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I can’t believe there’s no butteries! Palm oil price rise puts rowie future in doubt

Wendy Barrie, left, and JG Ross' Cameron Ross are on opposite sides of the palm oil debate.
Wendy Barrie, left, and JG Ross' Cameron Ross are on opposite sides of the palm oil debate.

The cost of living crisis is about to hit Aberdeenshire in the butteries.

Prices of the north-east’s favourite baked staple are set to increase after Indonesia banned exports of palm oil, a key ingredient.

The shock move announced last week is expected to drive up the price of palm oil, along with other oils used in food processing.

Experts say the buttery – known by some as a rowie – will be disproportionately affected by any price hike because it contains more palm oil than other baked goods.

Are butteries set to disappear?

But the situation could get worse.

Inverurie baker JG Ross, one of the region’s leading suppliers of butteries to supermarkets, has revealed it may stop producing rowies if costs become too prohibitive.

“Obviously, we are in the midst of a big issue at the moment,” said JG Ross production director Cameron Ross, pointing to the Indonesian ban as well as the war in Ukraine that has stifled the production of sunflower oil in the country.

Cameron Ross is hopeful that butteries will not disappear from JG Ross.

“It could be that a little bit down the line that we are looking at what products we are making and still able to make.

“I would hope that the buttery is not one of the ones that need to be addressed but there’s so many things happening in the world you just don’t know what’s going to be next.”

Rising production costs

Ross said his company has already raised prices by about 8% because of supply chain pressures and oil price rises. Since August, JG Ross’s oil prices have increased by 60%.

And more baked good price increases are in the pipeline amid unprecedented cost rises.

JG Ross’ suppliers have already raised their prices twice this year, which production director Ross said was “unheard of”.

I’ve never seen anything like this.”

Suppliers usually only increase prices once a year to cover costs.

“Food price inflation hasn’t reached its pinnacle yet, unfortunately,” Ross continued, adding that JG Ross is working to keep price increases to a minimum.

“I’ve never seen anything like this. Back in 2008 it was bad, but nothing like this.”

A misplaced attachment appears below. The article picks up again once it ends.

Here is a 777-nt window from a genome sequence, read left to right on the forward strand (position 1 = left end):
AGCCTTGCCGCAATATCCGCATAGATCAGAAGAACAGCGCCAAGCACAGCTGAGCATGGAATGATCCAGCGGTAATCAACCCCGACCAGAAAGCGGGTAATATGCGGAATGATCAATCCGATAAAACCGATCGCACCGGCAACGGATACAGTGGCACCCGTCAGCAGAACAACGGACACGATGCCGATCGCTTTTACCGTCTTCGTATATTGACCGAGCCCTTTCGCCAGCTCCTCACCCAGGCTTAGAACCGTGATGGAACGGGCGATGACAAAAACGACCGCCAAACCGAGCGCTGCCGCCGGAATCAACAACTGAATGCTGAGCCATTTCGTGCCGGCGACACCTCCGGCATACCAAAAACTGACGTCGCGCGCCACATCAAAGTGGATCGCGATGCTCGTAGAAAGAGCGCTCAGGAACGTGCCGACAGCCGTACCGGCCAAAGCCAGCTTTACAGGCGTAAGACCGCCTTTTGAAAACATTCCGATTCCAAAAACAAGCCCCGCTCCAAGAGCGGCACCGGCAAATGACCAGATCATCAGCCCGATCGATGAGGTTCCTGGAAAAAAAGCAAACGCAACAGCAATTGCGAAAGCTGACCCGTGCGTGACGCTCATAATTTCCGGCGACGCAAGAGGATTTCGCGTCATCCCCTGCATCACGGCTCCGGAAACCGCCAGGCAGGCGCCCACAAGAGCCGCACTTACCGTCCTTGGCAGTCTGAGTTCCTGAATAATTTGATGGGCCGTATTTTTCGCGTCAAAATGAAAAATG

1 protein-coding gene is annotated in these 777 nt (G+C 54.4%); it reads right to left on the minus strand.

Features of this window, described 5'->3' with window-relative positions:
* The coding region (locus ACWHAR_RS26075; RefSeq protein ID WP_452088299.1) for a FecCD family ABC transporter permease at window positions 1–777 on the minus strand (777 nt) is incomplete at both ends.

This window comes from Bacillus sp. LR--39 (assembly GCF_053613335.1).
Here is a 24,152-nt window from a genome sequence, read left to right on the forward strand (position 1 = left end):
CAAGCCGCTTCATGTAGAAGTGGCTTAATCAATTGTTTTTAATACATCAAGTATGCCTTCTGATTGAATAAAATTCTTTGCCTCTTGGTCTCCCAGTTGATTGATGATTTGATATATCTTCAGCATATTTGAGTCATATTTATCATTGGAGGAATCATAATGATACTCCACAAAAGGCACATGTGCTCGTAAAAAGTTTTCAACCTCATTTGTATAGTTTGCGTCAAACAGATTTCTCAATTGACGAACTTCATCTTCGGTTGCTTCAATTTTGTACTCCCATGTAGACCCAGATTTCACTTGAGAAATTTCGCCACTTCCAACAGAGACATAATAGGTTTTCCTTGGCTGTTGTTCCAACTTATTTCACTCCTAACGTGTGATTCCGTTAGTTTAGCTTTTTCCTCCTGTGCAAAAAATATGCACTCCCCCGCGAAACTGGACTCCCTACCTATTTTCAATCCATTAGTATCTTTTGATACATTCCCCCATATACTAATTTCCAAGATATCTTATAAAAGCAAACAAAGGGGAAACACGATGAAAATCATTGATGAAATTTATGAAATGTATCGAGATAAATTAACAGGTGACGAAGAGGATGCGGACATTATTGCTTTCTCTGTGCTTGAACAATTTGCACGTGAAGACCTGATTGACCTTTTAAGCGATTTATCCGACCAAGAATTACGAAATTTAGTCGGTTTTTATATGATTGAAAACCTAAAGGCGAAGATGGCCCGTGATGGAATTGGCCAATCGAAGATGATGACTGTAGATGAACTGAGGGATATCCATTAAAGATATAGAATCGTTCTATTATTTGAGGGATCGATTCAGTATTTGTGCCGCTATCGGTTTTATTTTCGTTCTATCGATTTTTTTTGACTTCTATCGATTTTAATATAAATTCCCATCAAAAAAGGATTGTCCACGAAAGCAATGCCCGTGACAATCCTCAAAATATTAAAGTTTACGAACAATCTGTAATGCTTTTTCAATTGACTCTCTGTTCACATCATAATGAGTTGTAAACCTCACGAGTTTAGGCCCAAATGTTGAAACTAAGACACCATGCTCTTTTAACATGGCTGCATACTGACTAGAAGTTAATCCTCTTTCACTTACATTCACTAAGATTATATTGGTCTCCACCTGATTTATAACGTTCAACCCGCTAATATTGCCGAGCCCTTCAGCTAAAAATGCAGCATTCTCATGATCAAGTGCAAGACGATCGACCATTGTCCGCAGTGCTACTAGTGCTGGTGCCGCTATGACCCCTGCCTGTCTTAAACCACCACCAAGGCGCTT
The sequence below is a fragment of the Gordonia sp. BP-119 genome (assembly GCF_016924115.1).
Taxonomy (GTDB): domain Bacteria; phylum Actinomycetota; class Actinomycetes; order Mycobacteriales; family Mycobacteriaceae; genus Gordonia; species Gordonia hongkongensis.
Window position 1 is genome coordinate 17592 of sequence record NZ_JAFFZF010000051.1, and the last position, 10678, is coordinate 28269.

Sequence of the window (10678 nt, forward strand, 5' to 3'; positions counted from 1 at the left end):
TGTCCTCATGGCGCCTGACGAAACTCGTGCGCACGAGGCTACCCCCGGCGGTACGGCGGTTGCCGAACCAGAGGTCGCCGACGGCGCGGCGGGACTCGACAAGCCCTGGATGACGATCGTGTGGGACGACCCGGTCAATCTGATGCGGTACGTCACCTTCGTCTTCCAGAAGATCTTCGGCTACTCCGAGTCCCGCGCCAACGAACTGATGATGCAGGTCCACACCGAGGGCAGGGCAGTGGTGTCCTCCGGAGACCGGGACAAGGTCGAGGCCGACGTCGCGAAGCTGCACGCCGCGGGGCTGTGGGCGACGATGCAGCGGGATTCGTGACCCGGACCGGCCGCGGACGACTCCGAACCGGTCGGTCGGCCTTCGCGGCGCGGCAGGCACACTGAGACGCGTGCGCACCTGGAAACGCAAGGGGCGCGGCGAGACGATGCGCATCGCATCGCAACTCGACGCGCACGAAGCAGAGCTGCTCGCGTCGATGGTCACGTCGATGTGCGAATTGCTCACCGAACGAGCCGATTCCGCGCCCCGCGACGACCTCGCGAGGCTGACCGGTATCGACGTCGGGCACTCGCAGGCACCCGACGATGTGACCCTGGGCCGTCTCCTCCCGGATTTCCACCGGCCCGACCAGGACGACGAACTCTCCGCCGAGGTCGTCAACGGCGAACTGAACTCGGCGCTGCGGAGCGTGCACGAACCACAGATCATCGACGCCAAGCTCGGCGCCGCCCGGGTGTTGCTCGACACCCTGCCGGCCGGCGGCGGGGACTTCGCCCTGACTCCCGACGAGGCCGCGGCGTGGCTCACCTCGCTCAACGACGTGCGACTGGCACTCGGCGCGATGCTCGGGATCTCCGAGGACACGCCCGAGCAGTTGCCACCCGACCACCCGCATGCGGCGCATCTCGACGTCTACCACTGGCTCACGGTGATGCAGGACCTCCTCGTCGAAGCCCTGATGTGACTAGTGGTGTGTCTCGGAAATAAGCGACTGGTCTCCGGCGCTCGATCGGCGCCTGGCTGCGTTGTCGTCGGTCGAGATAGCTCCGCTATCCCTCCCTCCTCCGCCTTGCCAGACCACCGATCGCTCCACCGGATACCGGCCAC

Asked how much buttery prices will increase by, Ross said it “is nearly unfeasible to predict”. A four-pack of JG Ross butteries costs about £1.70 in supermarkets.

The palm oil in butteries debate

The Indonesia export ban has highlighted the use of palm oil in modern buttery baking in place of traditional ingredients such as lard.

Some Aberdeenshire foodies are leading a campaign to get palm oil out of butteries, calling the practice a blight on one of the region’s most-loved products.

Modern bakers, including JG Ross, typically use sustainable palm oil, which is harvested under a certified set of environmental and social criteria.

Modern bakers use sustainable palm oil.

However, palm oil production is blamed by some environmental groups for the loss of old-growth forests in Indonesia and Malaysia. The groups also say palm oil plantations destroy the habitats of endangered animals such as orangutans.

North-east food group Slow Food Aberdeen, which champions traditional methods of cooking, believes this damage should be enough to deter bakers from using palm oil in butteries even despite the use of sustainable-certified plantations.

The group – which said 95% of butteries today use palm oil – wants a return to “ingredients your granny would recognise”.

According to Slow Food Aberdeen, modern bakers use palm oil because it is cheap.

Wendy Barrie is part of Slow Food Aberdeen.

“There should be butter in it, and there should be lard,” says Wendy Barrie, a Slow Food member and author of a report that put butteries into the global Ark of Taste project, which aims to safeguard foods of cultural significance.

“There absolutely should never be palm oil.”

Ross from JG Ross said bakers no longer use lard because it is made from animal fats.

He added: “If you had (a buttery) that was very heavy on butter it wouldn’t taste as good as it does now.

“And if you’re talking about price, then the price would be probably twice where it’s at now. Maybe three or four times.”

What do food experts think?

Support for JG Ross’ point of view came from an unusual source.

Food writer and critic for the Observer newspaper Jay Rayner, who is in Braemar for a one-man show this weekend, said so-called traditional ingredients do not always make for better food.

Jay Rayner is on stage in Braemar this weekend.

“The fact that that they made (the buttery) that way, does not immediately imply virtue,” he said.

“I’m not bigging up the use of palm oil, which is a very controversial ingredient. But the assumption that the way it was made once was best – it’s not always proven to be the case.”

Do you know where to get the cheapest butteries? Or maybe you’ve seen the most expensive ones? Let us know in the comments below where we can find the best deal in the area.

Don’t forget to share your thoughts on using palm oil in rowies, too.

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